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ZICKLIN v. BREUER

March 24, 1982

Carole ZICKLIN, Plaintiff,
v.
G. W. BREUER, et al., Defendants



The opinion of the court was delivered by: OWEN

OPINION AND ORDER

Defendant Bankers Trust Corporation ("Bankers Trust") moved to dismiss plaintiff's Rule 10b-5 claims pursuant to Rules 9(b) and 12(b)(6), and for summary judgment and statutory costs as to plaintiff's Section 11 claims pursuant to Rule 56(b). For the reasons set forth below, I dismiss plaintiff's Rule 10b-5 claim against Bankers Trust, grant Bankers Trust's motion for summary judgment on plaintiff's Section 11 claim, and deny Bankers Trust's motion for costs.

 Plaintiff, together with the plaintiffs in five other related cases, moved to consolidate their cases pursuant to Rule 42(a) and to allow certain named individuals to intervene in the consolidated action as parties plaintiff pursuant to Rule 24(b)(2). For the reasons set forth below, I grant these motions.

 I. The Bankers Trust Motions

 In broad outline, the facts are as follows. Basic Earth Science Systems, Inc. ("BESS"), the name defendant, is a petroleum engineering company. In December, 1980, BESS sold securities to the public pursuant to a registration statement dated December 18, 1980. The prospectus which accompanied that registration statement valued BESS's proven oil and gas reserves as of September 30, 1980 at $ 132,682,000. It was signed by BESS and by certain underwriters, including John Muir & Co. which acted as the principal and managing underwriter. Bankers Trust did not prepare or sign the December Prospectus. Bankers Trust, acting for its customers, did however purchase a substantial number of shares from John Muir & Co.

 In June 1981, BESS issued a press release announcing that the present value of its oil and gas reserves was less than 50% of the amount it had stated in its December Prospectus. This lawsuit followed. Plaintiff has alleged that a variety of defendants, including Bankers Trust, violated Section 11 and Rule 10b-5 during the course of the transaction detailed above. Specifically, plaintiff alleges that Bankers Trust is liable as a statutory underwriter for the material errors in the prospectus and is liable in fraud for its participation in the entire transaction.

 A. Plaintiff's Section 11 Claims

 Section 11 provides a civil remedy for purchasers of securities against "every underwriter with respect to such security" where "any part of the registration statement ... contained an untrue statement of a material fact or omitted to state a material fact required to be stated." 15 U.S.C. § 77k(a). Section 2(11) defines an underwriter as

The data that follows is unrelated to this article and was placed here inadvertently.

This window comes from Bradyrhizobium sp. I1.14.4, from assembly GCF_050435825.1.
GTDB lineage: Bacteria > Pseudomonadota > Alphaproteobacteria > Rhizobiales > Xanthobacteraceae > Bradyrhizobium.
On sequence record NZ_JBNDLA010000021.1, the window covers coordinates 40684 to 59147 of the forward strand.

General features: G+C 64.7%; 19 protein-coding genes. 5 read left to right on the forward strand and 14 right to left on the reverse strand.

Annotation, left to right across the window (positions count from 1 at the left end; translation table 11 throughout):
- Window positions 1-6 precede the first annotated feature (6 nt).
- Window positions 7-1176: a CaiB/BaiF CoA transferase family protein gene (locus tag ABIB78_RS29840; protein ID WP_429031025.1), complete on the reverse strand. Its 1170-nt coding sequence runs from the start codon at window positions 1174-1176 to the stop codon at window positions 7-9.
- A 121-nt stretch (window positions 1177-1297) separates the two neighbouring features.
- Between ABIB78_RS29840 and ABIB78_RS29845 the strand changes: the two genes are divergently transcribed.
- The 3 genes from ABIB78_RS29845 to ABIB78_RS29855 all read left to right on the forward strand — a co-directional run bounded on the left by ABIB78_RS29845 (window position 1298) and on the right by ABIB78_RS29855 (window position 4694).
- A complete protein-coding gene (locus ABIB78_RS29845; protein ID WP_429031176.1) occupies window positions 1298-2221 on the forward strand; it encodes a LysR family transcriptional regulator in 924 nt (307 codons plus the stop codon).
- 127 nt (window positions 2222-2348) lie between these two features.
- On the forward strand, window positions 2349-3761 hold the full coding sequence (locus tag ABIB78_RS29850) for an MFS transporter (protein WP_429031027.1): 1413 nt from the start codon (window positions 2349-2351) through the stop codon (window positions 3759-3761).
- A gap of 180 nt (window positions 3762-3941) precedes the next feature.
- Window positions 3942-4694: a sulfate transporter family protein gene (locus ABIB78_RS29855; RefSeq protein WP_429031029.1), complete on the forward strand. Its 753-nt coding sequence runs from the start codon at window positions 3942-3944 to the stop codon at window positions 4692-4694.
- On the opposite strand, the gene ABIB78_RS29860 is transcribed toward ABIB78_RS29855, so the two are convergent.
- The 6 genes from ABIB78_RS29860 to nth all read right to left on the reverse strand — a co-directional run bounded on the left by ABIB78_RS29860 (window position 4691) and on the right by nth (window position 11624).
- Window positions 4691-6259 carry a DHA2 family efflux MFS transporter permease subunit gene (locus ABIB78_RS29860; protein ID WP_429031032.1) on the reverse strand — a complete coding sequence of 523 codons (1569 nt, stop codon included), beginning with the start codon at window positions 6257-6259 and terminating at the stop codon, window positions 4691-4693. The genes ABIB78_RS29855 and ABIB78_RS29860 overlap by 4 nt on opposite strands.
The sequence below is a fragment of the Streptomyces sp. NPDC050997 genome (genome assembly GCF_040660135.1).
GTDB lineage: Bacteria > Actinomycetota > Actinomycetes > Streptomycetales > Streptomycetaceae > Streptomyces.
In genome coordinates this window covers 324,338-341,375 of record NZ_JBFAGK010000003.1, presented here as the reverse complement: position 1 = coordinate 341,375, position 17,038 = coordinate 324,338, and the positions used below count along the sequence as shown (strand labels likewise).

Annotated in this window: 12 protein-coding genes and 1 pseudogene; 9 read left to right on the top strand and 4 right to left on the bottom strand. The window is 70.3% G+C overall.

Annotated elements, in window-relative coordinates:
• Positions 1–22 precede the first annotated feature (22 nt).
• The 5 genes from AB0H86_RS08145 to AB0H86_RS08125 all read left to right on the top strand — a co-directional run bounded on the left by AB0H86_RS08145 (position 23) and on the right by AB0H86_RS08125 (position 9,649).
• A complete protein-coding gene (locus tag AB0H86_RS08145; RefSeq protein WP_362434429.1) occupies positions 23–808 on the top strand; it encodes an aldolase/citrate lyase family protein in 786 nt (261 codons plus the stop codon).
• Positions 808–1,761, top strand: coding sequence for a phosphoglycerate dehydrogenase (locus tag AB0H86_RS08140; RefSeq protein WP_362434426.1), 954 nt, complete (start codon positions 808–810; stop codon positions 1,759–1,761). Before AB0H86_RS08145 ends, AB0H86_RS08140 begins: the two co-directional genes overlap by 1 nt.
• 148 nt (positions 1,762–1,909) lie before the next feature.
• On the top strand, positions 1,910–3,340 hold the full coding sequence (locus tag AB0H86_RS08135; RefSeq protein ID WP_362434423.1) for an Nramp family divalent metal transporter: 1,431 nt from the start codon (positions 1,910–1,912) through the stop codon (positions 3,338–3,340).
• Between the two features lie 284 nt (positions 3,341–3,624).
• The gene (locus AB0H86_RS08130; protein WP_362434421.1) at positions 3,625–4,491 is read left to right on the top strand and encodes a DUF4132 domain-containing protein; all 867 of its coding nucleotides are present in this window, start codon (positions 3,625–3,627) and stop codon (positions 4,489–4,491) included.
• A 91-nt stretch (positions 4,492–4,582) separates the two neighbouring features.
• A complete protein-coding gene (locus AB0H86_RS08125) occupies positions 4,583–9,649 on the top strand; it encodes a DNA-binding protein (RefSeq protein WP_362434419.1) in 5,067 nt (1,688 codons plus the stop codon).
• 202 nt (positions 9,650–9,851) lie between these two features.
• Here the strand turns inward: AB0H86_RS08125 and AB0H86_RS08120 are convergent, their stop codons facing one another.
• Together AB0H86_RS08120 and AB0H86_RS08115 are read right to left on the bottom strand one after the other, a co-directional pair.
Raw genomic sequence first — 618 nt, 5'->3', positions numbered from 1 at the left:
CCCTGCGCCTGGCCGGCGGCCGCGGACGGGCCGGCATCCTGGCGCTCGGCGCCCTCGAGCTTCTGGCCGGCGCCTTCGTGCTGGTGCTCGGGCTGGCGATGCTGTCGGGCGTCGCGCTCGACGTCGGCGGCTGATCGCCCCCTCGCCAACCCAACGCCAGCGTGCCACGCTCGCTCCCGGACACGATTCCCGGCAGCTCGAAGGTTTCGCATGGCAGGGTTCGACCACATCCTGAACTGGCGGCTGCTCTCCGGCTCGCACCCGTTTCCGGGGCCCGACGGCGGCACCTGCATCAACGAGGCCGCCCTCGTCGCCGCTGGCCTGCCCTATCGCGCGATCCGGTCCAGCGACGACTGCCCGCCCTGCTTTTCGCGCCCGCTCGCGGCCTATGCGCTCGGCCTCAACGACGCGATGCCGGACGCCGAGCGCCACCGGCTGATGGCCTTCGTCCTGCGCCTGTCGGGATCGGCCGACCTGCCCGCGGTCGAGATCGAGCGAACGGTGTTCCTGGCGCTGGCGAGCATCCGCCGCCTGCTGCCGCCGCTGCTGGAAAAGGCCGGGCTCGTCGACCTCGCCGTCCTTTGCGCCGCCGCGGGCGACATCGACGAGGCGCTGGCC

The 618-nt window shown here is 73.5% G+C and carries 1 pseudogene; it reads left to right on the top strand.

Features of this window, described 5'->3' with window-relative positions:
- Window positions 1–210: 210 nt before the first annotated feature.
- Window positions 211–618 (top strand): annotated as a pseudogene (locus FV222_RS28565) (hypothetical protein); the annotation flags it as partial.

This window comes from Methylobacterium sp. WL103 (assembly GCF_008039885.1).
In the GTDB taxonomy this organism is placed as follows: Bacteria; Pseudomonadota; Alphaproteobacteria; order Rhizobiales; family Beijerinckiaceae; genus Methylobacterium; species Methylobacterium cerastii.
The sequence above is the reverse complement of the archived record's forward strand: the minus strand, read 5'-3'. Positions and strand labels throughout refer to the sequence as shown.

any person who has purchased from an issuer with a view to, or offers or sells for an issuer in connection with, the distribution of any security or participates or has a direct or indirect participation in any such undertaking, or participates or has a participation in the direct or indirect underwriting of any such undertaking ....

 15 U.S.C. § 77b.

 Therefore, in order for this action to survive summary judgment, plaintiff must demonstrate that there is at least a factual dispute as to whether Bankers Trust is a statutory underwriter. I conclude that plaintiff has failed to meet even that burden.

 In capsule, plaintiff contends that Bankers Trust fits within the Section 2(11) definition because Bankers Trust purchased a significant number of BESS shares on the offering, acted as an important link in the chain of distribution, and issued reports touting BESS shares to its customers at the time that it was buying and selling securities for its customers' accounts. As a matter of law, however, these contentions taken together do not make out a Section 11 violation.

 From my review of the uncontested facts, Bankers Trust was merely acting in a manner characteristic of the practices of the so-called "trusts and estates" department of any commercial bank. Barred as commercial banks are from owning stock or acting as underwriters, see Glass-Steagell Act, 12 U.S.C. §§ 224, 335, Bankers Trust permissibly serves as the account manager for certain of its customers on the investment advisory accounts they maintain at the bank. As a part of that service, Bankers Trust issues reports describing and recommending certain securities, such as the BESS offering, and buys and sells shares for their accounts. Bankers Trust maintains a relationship with its customers; in no manner did it have a relationship with BESS, John Muir & Co., or the underwriting itself. Plaintiff, therefore, must properly plead some greater nexus between the investment management department of ...


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